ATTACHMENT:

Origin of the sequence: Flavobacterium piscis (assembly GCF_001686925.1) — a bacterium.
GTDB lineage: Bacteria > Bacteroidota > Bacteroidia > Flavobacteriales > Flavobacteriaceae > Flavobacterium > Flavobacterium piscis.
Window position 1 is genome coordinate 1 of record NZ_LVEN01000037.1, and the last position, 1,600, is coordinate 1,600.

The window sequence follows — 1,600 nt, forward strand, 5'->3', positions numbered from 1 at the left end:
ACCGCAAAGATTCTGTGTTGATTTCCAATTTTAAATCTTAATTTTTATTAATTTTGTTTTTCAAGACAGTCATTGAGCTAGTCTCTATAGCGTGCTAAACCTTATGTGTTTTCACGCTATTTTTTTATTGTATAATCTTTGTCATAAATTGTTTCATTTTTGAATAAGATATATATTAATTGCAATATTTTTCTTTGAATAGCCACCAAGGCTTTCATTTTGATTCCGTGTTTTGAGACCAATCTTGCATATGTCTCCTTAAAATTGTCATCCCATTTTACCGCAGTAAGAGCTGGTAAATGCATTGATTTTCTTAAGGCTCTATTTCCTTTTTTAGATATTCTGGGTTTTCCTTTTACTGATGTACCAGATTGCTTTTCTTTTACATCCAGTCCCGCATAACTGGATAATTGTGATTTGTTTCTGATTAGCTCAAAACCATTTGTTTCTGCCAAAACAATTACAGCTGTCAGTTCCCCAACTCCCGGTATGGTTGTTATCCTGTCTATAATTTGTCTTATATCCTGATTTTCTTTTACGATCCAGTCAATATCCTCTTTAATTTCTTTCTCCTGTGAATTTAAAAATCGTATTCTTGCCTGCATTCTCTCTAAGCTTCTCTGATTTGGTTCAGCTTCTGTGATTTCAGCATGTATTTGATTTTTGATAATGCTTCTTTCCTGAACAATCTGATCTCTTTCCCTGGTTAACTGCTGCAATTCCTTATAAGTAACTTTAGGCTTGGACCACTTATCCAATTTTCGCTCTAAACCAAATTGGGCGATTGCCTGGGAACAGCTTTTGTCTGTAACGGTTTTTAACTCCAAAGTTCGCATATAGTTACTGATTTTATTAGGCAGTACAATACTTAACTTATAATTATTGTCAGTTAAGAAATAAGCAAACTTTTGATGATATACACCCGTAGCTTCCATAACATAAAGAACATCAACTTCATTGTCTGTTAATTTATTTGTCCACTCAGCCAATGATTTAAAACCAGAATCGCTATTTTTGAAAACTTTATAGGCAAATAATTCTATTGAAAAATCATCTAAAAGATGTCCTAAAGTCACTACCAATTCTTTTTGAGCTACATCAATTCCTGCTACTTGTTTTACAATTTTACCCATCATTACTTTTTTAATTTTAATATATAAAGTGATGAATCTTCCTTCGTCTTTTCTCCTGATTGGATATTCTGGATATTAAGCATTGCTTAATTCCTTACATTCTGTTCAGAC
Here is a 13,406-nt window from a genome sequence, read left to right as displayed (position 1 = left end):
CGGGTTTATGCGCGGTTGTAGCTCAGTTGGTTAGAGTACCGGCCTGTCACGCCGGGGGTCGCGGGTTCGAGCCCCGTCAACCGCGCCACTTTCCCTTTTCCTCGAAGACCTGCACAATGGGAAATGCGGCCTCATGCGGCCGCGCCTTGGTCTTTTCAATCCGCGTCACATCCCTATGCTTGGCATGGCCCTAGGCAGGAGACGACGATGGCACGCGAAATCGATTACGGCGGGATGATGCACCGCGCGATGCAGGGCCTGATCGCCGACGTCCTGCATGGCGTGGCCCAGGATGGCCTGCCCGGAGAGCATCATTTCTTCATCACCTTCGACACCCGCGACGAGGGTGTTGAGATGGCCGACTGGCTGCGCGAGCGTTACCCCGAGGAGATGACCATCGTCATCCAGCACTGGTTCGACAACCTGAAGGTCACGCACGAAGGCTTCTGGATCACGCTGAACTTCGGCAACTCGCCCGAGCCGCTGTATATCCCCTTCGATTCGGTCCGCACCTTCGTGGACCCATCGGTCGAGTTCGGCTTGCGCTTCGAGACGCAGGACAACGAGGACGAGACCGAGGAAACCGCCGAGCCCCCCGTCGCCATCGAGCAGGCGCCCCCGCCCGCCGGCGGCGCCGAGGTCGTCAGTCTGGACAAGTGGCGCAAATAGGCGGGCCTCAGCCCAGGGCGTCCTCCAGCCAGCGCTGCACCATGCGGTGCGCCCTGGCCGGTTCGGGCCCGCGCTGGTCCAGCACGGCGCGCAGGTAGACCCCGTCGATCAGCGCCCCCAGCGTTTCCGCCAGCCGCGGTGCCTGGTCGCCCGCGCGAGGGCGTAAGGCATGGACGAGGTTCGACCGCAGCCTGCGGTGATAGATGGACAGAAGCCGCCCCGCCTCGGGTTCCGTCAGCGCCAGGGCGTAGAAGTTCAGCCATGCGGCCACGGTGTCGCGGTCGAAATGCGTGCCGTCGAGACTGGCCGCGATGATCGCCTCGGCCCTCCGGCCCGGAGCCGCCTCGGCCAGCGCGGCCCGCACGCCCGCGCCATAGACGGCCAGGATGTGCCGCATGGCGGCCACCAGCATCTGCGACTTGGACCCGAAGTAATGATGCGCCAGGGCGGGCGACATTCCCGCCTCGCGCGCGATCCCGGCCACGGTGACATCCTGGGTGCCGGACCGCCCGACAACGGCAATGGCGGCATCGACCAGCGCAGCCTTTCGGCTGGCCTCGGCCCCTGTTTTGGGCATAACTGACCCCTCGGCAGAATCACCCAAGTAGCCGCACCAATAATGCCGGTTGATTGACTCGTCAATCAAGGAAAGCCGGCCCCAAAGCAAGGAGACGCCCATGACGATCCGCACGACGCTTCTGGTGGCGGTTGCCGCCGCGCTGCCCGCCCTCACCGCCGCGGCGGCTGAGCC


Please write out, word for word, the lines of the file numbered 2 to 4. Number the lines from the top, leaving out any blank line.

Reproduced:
GTDB lineage: Bacteria > Bacteroidota > Bacteroidia > Flavobacteriales > Flavobacteriaceae > Flavobacterium > Flavobacterium piscis.
Window position 1 is genome coordinate 1 of record NZ_LVEN01000037.1, and the last position, 1,600, is coordinate 1,600.

The window sequence follows — 1,600 nt, forward strand, 5'->3', positions numbered from 1 at the left end: